Senbei Japanese Rice Crackers Calories

Senbei Japanese Rice Crackers Calories 8,1/10 1669 reviews
Alternative namesSembei
TypeRice cracker
Place of originJapan
Main ingredientsJapanese rice (uruchimai)
  • Media: Senbei
Senbei with nori

Senbei 8cm in diameter,thin Weight:10g Calories:38kcal 8cm in diameter,thick Weight:16g Calories:60kcal Weight:5g Calories:19kcal advertisement Salted Senbei (Shio-Senbei) Weight:20g Calories:75kcal Weight:15g Calories:56kcal Deep-fried Senbei (Age Senbei). Find Calorie and Nutrition Information for Shelly Senbei Japanese Style Rice Crackers. 1 to 10 of 2000 for Shelly Senbei Japanese Style Rice Crackers Japanese Style Rice Crackers (Shelly Senbei) Per 1/5 bag - Calories: 139kcal Fat: 5.00g Carbs: 23.00g Protein: 1.00g Nutrition Facts - Similar. This simple recipe produces thin, very crisp rice crackers. The sesame seeds added to the dough provide additional texture and sweetness, and a nice nutty flavor. Japanese Crispy Rice Crackers (Usuyoki Senbei) Recipe Ufoodz. NIHON ICHIBAN provides a selection of handmade and high quality Japanese senbei rice crackers. Worldwide shipping available. There are 77 calories in 4 Korean Japanese Senbei Rice Crackers. Calorie breakdown: 13% fat, 80% carbs, 7% protein. Oriental rice crackers contain mostly rice and are typically flavored with soy sauce, sugar, seaweed and chili. These crackers are relatively low in calories, making them healthier choices than potato chips, cheese crackers or other fatty snacks. Although you should limit added sugar in your diet.

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Senbei (煎餅, alternatively spelled sembei) are a type of Japanese rice cracker. They come in various shapes, sizes, and flavors, usually savory but sometimes sweet. Senbei are often eaten with green tea as a casual snack and offered to visiting house guests as a courtesy refreshment.


Senbei are usually cooked by being baked or grilled, traditionally over charcoal. While being prepared they may be brushed with a flavoring sauce, often one made of soy sauce and mirin. They may then be wrapped with a layer of nori. Alternatively they may be flavored with salt or 'salad' flavoring, among others.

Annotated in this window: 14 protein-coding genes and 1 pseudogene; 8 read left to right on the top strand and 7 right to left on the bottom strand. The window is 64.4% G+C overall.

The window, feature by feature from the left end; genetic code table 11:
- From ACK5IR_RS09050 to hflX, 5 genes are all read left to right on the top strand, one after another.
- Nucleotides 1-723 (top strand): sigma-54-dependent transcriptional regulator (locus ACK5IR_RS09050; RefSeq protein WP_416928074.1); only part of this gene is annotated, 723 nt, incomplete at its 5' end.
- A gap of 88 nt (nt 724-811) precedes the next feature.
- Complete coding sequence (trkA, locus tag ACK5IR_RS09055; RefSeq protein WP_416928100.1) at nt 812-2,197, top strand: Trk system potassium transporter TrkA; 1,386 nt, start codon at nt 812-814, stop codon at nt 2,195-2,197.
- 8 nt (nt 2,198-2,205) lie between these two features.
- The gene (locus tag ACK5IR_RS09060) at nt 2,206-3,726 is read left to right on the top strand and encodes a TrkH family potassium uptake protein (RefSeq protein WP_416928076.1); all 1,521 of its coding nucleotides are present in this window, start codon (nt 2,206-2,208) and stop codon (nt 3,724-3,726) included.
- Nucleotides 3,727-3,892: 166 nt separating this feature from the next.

In China, the same characters used to write senbei are read jiānbǐng (煎餅). There are varieties like Shandong Jianbing and Tianjin Jianbing. However, these are in actuality a different food. In China, they are more like wraps and pancakes, similar to okonomiyaki, whereas in Japan they are hard (not floppy), and are bite-sized snacks rather than meals. However, crackers similar to Japanese senbei can be found in China today. Their modern Chinese name is 仙貝/仙贝 (Pinyin: xiānbèi), which reflects the Japanese-language pronunciation of 'senbei' (煎餅).

Rice Crackers Calories

Sweet senbei (甘味煎餅) came to Japan during the Tang dynasty, with the first recorded usage in 737 AD, and still are very similar to Tang traditional styles, originally often baked in the Kansai area, of which include the traditional 'roof tile' senbei. These include ingredients like potato and wheat flour or glutinous rice, and are similar to castella cakes. (Distinctly different from what most people would consider as Senbei today).


Traditional senbei such as this can still be found, e.g. Iga meibutsu katayaki, in Iga City.

What Japanese commonly refer to as senbei nowadays was popularized by a shop in the Edo period, Sōkajuku, which spread salty soy sauce flavored senbei throughout Japan.[citation needed]


Senbei Recipe

There are several types of traditional Japanese senbei. They include the 2 categories, sweet sembei (over 15 types)[citation needed] and rice candy senbei (米菓煎餅), and others, which include even fish senbei (魚せんべい), lotus senbei (蓮根煎餅) and bone senbei (骨せんべい).

Modern senbei versions are very inventive and may include flavorings which can range from kimchi to wasabi to curry to chocolate.

Japanese Senbei Online

Kansai senbei tend to use glutinous rice and are lightly seasoned and delicate in texture (saku saku). Kantō senbei were originally based on uruchimai, a non-glutinous rice, and they tend to be more crunchy (kari kari) and richly flavored.

Thin Japanese rice crackers (薄焼きせんべい usuyaki senbei) are popular in Australia and other countries.[1]


  • Nori-wrapped
  • Wet

Japanese Rice Crackers Calories

See also[edit]

Shelly Senbei Rice Crackers

  • Bakauke, a brand of senbei
  • Sōka, Saitama, a famous senbei city

Calories In Chinese Rice Crackers


  1. ^'HISTORY'. Archived from the original on April 9, 2013. Retrieved March 7, 2013.
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